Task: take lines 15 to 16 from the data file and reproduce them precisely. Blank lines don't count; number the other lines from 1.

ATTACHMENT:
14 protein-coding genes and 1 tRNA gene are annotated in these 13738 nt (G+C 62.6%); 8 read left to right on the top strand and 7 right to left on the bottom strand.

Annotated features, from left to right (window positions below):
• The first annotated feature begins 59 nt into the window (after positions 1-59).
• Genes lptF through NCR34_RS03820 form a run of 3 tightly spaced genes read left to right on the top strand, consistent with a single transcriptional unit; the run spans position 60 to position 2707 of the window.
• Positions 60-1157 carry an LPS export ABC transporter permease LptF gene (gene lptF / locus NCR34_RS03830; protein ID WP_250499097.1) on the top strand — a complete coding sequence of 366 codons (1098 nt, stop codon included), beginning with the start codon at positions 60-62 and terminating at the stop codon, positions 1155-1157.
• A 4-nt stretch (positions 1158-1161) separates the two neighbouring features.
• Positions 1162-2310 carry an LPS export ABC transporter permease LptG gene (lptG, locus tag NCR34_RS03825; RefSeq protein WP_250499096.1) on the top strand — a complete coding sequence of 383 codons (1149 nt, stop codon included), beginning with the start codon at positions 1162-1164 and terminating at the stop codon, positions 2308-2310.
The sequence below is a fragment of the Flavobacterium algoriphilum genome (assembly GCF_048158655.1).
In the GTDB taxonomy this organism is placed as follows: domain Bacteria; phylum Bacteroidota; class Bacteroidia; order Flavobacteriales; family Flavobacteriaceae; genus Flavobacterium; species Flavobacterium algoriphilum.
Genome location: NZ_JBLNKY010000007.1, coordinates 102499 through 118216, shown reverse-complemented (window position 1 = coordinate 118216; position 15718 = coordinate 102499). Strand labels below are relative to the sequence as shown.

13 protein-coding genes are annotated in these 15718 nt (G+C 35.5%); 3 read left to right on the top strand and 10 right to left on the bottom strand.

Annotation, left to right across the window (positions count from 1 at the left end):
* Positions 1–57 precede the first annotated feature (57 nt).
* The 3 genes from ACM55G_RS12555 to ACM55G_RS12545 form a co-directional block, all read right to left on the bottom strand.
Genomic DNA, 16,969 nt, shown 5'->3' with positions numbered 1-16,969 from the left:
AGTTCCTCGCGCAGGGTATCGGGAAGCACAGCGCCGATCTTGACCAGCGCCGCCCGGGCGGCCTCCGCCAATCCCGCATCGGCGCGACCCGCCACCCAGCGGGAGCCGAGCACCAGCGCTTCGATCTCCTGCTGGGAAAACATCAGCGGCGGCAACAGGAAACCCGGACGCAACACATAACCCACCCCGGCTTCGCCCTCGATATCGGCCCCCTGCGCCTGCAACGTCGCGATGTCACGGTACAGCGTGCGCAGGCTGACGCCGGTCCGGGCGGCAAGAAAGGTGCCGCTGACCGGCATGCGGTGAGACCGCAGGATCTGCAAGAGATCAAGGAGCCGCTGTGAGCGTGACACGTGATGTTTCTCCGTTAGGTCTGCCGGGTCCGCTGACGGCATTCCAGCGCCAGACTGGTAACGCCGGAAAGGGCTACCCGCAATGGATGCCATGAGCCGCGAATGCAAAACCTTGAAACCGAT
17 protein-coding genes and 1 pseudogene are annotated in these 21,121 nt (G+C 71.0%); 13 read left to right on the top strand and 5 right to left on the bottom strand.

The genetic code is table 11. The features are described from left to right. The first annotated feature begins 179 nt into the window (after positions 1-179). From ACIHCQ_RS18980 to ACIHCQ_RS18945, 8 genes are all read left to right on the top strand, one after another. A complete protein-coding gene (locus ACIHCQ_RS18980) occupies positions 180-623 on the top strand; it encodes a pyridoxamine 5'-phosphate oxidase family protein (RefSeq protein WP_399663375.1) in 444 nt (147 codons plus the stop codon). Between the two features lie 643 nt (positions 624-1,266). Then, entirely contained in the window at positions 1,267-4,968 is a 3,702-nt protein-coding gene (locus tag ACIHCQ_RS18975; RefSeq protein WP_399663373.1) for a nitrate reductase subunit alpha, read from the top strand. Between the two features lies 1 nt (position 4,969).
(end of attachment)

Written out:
Genomic DNA, 16,969 nt, shown 5'->3' with positions numbered 1-16,969 from the left:
AGTTCCTCGCGCAGGGTATCGGGAAGCACAGCGCCGATCTTGACCAGCGCCGCCCGGGCGGCCTCCGCCAATCCCGCATCGGCGCGACCCGCCACCCAGCGGGAGCCGAGCACCAGCGCTTCGATCTCCTGCTGGGAAAACATCAGCGGCGGCAACAGGAAACCCGGACGCAACACATAACCCACCCCGGCTTCGCCCTCGATATCGGCCCCCTGCGCCTGCAACGTCGCGATGTCACGGTACAGCGTGCGCAGGCTGACGCCGGTCCGGGCGGCAAGAAAGGTGCCGCTGACCGGCATGCGGTGAGACCGCAGGATCTGCAAGAGATCAAGGAGCCGCTGTGAGCGTGACACGTGATGTTTCTCCGTTAGGTCTGCCGGGTCCGCTGACGGCATTCCAGCGCCAGACTGGTAACGCCGGAAAGGGCTACCCGCAATGGATGCCATGAGCCGCGAATGCAAAACCTTGAAACCGAT